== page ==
LONDON -- More than 100 members of Parliament yesterday offered a motion calling for the firing of the Lord Chief Justice of England in the biggest legal furor this country has seen in recent times.
The uproar centers on the judge's handling of the Birmingham Six case. Last week six men were freed on appeal after having served 16 years in prison for killing 21 people in Irish Republican Army bomb attacks on two pubs in Birmingham in 1974.
Lord Lane, the Lord Chief Justice since 1980, headed an appeals panel that dismissed the men's claims of innocence in 1987, forcing them to remain behind bars for an additional four years.
He and two other judges refused to accept fresh testimony about police illegalities and scientific errors, the two grounds on which the men finally won their appeals.
Lord Lane's conduct during the original appeal has been condemned in particular, and a royal commission has been ordered to investigate the entire British justice system.
Chris Mullins, the member of Parliament who headed the campaign to free the six and initiated the "sack Lane" motion, said yesterday that the judge's removal would be a first step toward legal reform.
At the end of the 1987 appeal, after hearing fresh evidence that the men had been mistreated by the police and that a scientific test finding traces of explosive on the hands of one of the six had been discredited, Lord Lane observed: "The longer this hearing has gone on, the more convinced this court has become that the verdict of the jury was correct."
He dismissed himself from hearing the second appeal last week when three other judges ordered the men's immediate release, freeing them to seek compensation for their years of wrongful imprisonment.
The British judiciary is noted for its political independence. Senior judges can be removed only by the monarch in response to a motion from both the House of Commons and the House of Lords.
A House of Commons official said yesterday that there was no record of the removal of a Lord Chief Justice at Parliament's behest but that one judge was unseated in the 18th century.
Yesterday's House of Commons motion is unlikely to set a precedent, but it reflects the mounting pressure on Lord Lane, 72, to retire. He can serve until he is 75.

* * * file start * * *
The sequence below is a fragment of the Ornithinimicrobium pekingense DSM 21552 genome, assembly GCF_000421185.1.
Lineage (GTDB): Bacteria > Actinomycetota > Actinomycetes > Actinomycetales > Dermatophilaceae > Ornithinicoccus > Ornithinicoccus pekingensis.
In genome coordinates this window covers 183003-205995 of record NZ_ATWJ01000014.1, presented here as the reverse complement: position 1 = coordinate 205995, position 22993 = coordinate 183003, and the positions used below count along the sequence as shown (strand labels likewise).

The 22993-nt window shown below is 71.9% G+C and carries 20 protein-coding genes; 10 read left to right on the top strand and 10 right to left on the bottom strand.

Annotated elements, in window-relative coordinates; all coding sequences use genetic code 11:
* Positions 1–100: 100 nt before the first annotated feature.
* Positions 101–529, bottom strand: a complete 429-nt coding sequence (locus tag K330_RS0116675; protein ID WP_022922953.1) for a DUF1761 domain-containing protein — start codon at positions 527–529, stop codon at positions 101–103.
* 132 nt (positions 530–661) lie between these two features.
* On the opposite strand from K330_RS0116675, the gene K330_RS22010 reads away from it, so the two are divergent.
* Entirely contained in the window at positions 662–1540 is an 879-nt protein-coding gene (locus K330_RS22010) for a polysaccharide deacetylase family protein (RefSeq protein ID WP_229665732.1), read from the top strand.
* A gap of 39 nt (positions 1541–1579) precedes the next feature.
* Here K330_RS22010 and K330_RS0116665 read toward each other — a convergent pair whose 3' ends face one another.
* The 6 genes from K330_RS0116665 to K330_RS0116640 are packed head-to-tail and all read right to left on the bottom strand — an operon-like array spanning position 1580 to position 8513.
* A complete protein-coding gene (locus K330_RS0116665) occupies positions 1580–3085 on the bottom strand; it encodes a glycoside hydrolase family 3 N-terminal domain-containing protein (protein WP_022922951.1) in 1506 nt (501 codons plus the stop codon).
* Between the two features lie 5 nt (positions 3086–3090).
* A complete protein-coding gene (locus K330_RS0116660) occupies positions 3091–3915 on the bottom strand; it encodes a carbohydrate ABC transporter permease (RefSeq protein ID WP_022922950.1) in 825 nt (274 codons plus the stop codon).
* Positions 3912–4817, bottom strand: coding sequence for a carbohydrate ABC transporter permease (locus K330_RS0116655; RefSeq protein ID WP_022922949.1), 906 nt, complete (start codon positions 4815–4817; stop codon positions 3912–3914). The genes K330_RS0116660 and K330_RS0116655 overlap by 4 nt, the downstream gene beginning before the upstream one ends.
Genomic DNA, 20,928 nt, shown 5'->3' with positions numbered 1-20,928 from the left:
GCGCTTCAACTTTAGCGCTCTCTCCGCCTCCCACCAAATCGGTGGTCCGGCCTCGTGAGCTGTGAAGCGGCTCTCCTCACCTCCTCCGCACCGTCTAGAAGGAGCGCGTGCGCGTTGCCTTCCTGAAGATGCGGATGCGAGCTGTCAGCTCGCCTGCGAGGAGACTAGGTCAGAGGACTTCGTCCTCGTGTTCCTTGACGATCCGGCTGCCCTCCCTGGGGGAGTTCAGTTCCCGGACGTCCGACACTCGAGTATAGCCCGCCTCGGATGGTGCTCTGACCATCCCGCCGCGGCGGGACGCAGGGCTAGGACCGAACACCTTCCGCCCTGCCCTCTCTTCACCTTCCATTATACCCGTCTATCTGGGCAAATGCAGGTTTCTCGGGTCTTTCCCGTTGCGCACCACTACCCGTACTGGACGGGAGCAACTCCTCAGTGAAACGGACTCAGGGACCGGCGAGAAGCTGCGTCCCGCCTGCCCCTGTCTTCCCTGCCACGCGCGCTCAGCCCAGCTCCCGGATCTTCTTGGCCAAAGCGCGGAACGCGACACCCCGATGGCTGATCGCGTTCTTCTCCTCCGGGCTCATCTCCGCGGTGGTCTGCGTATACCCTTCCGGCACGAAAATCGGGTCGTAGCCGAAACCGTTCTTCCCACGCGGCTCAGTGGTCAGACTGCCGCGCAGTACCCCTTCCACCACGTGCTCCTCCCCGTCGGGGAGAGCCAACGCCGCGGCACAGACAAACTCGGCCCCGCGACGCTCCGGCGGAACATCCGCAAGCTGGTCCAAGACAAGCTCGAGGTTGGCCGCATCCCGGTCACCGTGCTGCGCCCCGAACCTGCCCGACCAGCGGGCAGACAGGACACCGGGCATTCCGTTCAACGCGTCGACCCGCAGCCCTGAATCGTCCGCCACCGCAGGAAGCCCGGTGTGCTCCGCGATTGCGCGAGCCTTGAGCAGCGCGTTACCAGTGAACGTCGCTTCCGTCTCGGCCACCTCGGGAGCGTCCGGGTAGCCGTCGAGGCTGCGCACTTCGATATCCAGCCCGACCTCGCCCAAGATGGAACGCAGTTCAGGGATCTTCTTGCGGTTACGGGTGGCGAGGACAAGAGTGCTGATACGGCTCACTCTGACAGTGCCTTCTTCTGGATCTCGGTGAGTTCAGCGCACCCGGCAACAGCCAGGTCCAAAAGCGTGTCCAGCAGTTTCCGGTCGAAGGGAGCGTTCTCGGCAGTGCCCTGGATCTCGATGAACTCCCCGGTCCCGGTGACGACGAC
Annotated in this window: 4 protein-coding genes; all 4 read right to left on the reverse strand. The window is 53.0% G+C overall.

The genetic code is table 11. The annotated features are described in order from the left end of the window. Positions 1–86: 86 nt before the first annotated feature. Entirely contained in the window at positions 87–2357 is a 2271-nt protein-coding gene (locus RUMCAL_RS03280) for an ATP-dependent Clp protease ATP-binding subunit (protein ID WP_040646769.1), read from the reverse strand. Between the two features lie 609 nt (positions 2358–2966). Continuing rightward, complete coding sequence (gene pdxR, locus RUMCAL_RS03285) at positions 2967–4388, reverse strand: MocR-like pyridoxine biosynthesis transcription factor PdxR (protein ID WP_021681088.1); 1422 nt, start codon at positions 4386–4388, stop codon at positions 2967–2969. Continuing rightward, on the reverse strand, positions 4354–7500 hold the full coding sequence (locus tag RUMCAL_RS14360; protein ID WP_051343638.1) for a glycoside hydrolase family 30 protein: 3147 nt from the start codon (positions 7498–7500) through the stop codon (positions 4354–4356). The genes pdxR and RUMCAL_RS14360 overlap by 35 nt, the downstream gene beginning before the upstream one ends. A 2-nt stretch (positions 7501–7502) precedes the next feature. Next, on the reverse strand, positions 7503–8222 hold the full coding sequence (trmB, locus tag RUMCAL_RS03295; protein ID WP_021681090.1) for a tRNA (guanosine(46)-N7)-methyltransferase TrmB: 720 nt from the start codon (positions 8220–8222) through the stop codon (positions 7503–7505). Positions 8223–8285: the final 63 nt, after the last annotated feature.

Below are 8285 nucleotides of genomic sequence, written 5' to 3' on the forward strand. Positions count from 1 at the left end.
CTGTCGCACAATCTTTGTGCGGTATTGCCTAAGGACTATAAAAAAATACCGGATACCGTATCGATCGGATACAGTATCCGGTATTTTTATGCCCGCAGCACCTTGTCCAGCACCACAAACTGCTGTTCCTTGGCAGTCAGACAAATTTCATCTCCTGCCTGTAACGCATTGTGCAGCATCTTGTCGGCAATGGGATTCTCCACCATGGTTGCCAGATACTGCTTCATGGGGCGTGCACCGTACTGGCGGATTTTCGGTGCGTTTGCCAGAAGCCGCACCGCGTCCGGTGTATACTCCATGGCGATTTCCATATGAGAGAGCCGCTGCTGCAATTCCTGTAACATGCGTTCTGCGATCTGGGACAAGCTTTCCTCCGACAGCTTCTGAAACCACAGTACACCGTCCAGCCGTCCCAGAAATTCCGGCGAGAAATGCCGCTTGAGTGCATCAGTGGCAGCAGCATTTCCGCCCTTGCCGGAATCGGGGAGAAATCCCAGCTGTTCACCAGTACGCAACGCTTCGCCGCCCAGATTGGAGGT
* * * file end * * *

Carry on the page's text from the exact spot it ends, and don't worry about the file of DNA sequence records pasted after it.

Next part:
Roy Hattersley, deputy leader of the opposition Labor Party, stopped short of calling for Lord Lane's dismissal but commented: "Were I in his position, I would think over very carefully what I ought to do now. I would feel my position was untenable."
One of the six, Richard McIlkenny, said yesterday: "Lord Lane came out with the wrong decision and he seemed to have a lot of bitterness in him at the time. But I have always said it was not a judicial decision. It was a political decision. He was chosen to give it."
The Lord Chief Justice is the second highest officer of the English judiciary after the Lord Chancellor. The Lord Chancellor, Lord Mackay, has expressed "fullest confidence" in Lord Lane's "integrity and judicial qualities."
A former Lord Chancellor, Lord Hailsham, said on BBC television yesterday that the attempt to remove the chief justice was "wholly unconstitutional," adding: "Lord Lane was giving the judgment of the court, not only his personal judgment."
The impact of the Birmingham Six case was heightened by the earlier successful appeal of the Guildford Four, four other Irish suspects wrongfully accused of another bombing attack during the IRA's 1970s terror campaign on England.
The two cases have put the judicial system under intense scrutiny. They have also put the police under threat of criminal prosecution and have led to the acknowledgment that the real bombers remain free.
"But they have done something much worse, something that no amount of IRA atrocities could have achieved" wrote Sunday Times political commentator Robert Harris. "They have undermined the faith of millions at home and abroad in British justice. The IRA did not do it; the police and judges did."